Typically, we stay up late on the last night of camp, so your camper may need a little sleep after returning home. It’s normal for your child not to talk about the camp experience; however, some campers chatter incessantly, and you can’t get a question in sideways! Keep in mind that it’s different for every child. The main thing to remember is that your child experienced a great deal and may not be able to articulate all of their feelings about camp. Just be there when they want to talk and encourage them to write to their counselors or cabinmates if they feel like it.


Frequently Asked Questions

What if there is an emergency and I need to get a hold of my child?
The camp conceirge desk answers the phone throughout the day and evening and will provide assistance. After hours, the automated camp telephone system routes calls to different persons and locations, and indicates phone numbers and emergency numbers. In the highly unlikely event that cell phone service in addition to the phone service to Indian Hills is down, the most direct means of communicating an emergency is through the Jefferson County Sheriff’s Dept. The number is 303-277-0211. Your local 911 also can notify the Jefferson County Sheriff Department.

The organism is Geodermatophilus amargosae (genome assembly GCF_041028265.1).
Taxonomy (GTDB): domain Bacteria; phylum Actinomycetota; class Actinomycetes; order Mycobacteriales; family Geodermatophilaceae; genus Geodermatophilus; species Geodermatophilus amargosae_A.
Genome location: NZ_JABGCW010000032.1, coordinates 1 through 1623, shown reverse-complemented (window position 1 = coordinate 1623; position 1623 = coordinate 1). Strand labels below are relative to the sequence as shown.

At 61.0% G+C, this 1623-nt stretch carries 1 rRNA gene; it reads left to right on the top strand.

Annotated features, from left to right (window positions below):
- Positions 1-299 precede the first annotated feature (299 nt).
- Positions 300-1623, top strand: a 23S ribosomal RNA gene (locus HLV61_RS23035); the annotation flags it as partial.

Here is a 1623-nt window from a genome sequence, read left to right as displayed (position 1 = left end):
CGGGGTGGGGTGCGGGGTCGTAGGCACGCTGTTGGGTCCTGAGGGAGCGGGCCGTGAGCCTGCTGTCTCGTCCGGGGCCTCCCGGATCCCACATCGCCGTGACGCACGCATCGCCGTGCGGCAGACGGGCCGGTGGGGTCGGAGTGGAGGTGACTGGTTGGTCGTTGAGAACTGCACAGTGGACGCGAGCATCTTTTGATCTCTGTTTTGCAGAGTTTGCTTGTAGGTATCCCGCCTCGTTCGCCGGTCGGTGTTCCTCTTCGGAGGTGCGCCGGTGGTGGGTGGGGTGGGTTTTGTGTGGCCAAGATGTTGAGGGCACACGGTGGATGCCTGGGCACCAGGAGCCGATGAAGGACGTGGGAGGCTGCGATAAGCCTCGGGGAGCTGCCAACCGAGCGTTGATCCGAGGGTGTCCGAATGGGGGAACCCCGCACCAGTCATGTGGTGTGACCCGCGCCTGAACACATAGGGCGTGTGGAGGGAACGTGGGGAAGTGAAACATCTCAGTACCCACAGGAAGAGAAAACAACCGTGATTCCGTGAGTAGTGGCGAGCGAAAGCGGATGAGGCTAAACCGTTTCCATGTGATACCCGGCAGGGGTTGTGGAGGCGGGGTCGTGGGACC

Can my camper be housed with a friend?
Camp is a perfect time for forging new friendships. We try to not bunk more than one pal with another. If three are together in such a small cabin group, it can be hard on the other kids in the cabin. We’ll try to accommodate your requests, but we will keep our limitation policy in mind when assigning housing.

What if my child is a picky eater?
The meals at camp are balanced and nutritious and are made with a child in mind. Our counselors are trained to be supportive of good eating habits and good table manners. Each camper eats at least ONE of every item from the plate, and our counselors model this behavior. No camper starves at Geneva Glen and options are always available (but not used as a substitute for food the camper simply doesn’t like).
Typical GG Menu:

  • Breakfast – Scrambled eggs, cereal, sausage, bananas, and orange juice
  • Lunch – Grilled cheese sandwich, tomato soup, carrot and celery sticks, chocolate chip cookie
  • Dinner – Grilled chicken, rice, steamed vegetables, ice cream

How do you handle bed-wetting? What if my child wears pull-ups?
Campers sleep in their own sleeping bags. If a camper wets the bed, the counselor is trained to be discreet and quiet about the incident and stifle any teasing from others in the group. Other kids are removed from the area while the camper and the counselor together take the bag to be dropped off for laundering. The camper will be provided another sleeping bag until it is returned. A child using pull-ups at camp is not uncommon. Campers using pull-ups are responsibile for disposing the pull-up in a plastic bag. Most will discretly change in their sleeping bag or in the bathroom.